The Ubiquitous ST-4 Port

Many telescope mounts have these ST-4 autoguider ports, including my Celestron CPC-800. My ASI120MC-S camera includes a “ST-4 compatible” autoguider port and came with a cable for connecting it to the telescope mount. I wanted to know more about how the telescope responded to inputs on the ST-4 port.

There’s lots of information about the storied history of the ST-4 port from its appearance on the SBIG cameras and before that. I like this simple description from shoestring astronomy. Other descriptions abound on the web and they mostly talk about the hardware connections and cabling, and mention that the auto-guider motions are controlled by simple switch (or solid-state) contact closures.

But what does a contact closure do and how does it relate to setting up an autoguider? And, if the telescope is already tracking at the usual sidereal rate, how much motion is added or subtracted? What happens if the tracking is turned off? I set out to answer these questions.

I decided to make a breakout cable to do the simplest of tests on my CPC-800. I brought out the four connections and ground wire (pin 2 of the RJ-12 connection), and shorted the connections one-by-one to the ground lead as I watched a distance fixed object through the telescope. One could also wire these to four switches to make a manual fine guiding control box. Yep, it worked – the telescope executed fine motions.

Connecting each of the four lines DEC+, DEC- and RA+, RA- added-to or subtracted-from the sidereal motion of the telescope. What wasn’t immediately obvious to me, is that the autoguide rate is settable from a menu in the CPC-800 hand controller. It’s expressed as a rate from 0 to 99% and mine defaulted to 50%. I tried it at 99% to make the motions more apparent and I set the scope up for equatorial tracking.

So, if the the scope tracking along at the normal sidereal rate, closing one of the RA connections caused the scope to speed up to about twice its normal rate for as long as I held the connection. Closing the opposite one, well – stopped the motion? Pretty much. It reduced the motion by 99% of its normal speed, and this essentially stopped moving. But I noticed that every once and a while there would be a slight lurch. Perhaps if there were a 100% autoguide rate, the motion would stop completely? For declination, the telescope moved up or down by about what I perceived to be the sidereal rate (in equatorial tracking mode, the declination axis normally doesn’t move, as it’s assumed the telescope is polar aligned and need only move in right ascension).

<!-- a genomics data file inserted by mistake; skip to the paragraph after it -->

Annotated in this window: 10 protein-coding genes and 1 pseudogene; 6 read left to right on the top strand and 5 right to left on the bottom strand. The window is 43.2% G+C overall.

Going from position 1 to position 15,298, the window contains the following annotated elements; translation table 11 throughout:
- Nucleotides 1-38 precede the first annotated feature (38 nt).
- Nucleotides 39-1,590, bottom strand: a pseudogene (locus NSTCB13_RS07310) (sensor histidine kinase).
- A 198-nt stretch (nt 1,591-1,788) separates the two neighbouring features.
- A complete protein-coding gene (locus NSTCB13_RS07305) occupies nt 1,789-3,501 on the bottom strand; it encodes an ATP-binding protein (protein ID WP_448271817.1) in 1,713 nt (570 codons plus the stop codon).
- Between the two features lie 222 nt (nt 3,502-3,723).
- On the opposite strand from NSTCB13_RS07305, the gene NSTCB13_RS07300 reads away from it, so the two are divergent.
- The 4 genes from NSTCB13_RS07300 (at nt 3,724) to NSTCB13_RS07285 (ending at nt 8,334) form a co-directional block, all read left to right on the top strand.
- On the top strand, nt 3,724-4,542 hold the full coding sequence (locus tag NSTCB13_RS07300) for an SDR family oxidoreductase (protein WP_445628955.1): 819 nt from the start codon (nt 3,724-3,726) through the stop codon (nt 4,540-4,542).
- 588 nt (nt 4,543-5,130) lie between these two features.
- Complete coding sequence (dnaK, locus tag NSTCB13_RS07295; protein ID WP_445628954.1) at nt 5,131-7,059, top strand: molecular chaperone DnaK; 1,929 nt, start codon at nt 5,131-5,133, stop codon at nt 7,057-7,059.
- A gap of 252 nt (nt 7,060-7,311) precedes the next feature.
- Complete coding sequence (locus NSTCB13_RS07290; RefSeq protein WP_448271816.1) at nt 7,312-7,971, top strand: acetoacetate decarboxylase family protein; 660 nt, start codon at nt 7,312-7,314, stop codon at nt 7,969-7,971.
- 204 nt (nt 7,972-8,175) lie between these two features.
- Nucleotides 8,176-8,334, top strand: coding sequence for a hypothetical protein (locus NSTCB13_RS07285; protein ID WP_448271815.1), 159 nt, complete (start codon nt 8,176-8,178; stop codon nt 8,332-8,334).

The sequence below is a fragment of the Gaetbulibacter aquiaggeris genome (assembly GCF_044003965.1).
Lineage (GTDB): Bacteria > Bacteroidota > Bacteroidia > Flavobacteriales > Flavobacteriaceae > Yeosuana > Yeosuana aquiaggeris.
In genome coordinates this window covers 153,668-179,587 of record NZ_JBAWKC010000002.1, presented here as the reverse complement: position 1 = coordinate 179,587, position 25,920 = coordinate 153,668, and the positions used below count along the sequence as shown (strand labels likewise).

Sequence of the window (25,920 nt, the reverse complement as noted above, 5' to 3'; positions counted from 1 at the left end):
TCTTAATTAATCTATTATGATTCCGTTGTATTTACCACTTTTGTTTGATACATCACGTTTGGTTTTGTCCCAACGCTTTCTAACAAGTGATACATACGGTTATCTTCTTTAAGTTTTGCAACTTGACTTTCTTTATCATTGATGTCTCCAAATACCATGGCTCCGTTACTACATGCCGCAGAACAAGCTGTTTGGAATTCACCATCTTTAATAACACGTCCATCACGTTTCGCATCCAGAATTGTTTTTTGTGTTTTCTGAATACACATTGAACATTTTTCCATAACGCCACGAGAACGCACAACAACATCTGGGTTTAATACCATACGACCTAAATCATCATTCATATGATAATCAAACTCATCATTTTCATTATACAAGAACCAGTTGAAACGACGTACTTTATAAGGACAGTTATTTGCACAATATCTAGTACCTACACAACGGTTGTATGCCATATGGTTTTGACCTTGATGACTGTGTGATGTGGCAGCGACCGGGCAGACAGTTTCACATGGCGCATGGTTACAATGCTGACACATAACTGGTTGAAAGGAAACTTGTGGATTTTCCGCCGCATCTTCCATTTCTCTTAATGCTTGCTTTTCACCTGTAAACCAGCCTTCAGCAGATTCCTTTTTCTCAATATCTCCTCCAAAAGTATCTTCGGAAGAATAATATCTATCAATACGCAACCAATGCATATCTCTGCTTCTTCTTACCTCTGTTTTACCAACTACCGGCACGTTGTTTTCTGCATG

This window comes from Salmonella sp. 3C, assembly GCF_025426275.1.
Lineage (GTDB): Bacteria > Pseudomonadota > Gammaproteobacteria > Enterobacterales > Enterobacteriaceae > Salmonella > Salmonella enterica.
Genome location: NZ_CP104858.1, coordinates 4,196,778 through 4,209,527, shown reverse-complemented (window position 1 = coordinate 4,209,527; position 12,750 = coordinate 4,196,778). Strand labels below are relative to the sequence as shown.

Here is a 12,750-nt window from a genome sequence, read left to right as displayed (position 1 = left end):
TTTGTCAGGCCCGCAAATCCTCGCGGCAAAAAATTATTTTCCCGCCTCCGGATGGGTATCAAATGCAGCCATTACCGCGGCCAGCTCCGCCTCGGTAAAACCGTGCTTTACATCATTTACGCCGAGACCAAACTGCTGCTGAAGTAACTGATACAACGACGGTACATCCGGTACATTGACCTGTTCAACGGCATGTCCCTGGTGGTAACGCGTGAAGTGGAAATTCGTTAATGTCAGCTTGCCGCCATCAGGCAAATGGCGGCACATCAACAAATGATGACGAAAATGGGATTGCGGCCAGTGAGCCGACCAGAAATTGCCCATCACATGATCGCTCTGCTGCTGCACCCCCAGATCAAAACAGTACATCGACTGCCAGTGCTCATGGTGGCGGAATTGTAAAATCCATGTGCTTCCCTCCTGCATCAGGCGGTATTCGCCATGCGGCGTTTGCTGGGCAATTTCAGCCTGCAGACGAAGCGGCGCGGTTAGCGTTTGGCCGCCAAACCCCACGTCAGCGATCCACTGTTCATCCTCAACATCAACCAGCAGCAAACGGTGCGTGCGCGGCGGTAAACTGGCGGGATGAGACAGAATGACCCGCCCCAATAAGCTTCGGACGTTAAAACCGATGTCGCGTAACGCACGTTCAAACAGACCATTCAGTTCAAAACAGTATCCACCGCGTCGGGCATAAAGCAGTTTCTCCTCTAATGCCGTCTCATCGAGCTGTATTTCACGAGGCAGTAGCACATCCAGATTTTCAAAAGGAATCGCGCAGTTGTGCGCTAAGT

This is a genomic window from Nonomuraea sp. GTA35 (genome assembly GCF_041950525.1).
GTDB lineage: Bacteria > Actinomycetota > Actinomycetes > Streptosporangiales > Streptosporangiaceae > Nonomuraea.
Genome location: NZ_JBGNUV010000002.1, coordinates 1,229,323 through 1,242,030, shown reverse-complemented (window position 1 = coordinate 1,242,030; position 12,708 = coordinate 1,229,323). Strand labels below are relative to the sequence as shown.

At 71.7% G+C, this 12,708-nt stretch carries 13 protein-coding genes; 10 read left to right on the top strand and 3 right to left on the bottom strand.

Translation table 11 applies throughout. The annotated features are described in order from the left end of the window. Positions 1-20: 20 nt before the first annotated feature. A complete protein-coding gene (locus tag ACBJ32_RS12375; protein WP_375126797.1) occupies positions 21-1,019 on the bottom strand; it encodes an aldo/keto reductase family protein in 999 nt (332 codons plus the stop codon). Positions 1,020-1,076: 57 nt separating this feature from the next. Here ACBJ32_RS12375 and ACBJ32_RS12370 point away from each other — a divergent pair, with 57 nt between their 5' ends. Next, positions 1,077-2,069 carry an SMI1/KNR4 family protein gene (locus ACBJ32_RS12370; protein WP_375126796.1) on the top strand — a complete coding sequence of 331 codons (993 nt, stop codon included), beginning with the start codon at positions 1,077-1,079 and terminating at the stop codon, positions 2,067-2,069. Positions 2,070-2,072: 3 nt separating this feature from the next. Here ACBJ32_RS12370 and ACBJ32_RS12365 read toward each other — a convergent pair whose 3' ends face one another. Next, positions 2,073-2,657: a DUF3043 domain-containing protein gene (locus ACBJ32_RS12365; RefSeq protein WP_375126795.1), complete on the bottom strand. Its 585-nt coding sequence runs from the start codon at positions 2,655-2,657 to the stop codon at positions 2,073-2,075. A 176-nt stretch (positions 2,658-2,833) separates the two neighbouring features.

This all pretty much made sense, but I found it instructional to observe in real life while I was directly in control of the four connections. I also set the autoguide rate to 10%. That did about what I expected – i.e. it slowed down or sped up by about what I perceived to be 10% in right ascension, and moved up or down by about 10% the sidereal rate in declination.

This helps set into context for me some of the settings available the lin_guider software that’s part of iAstroHub. I’ll be experimenting with this for sure if the weather ever improves! It’s April 6 as I write this. It’s 33 degrees Fahrenheit and light snow is falling! Happy spring!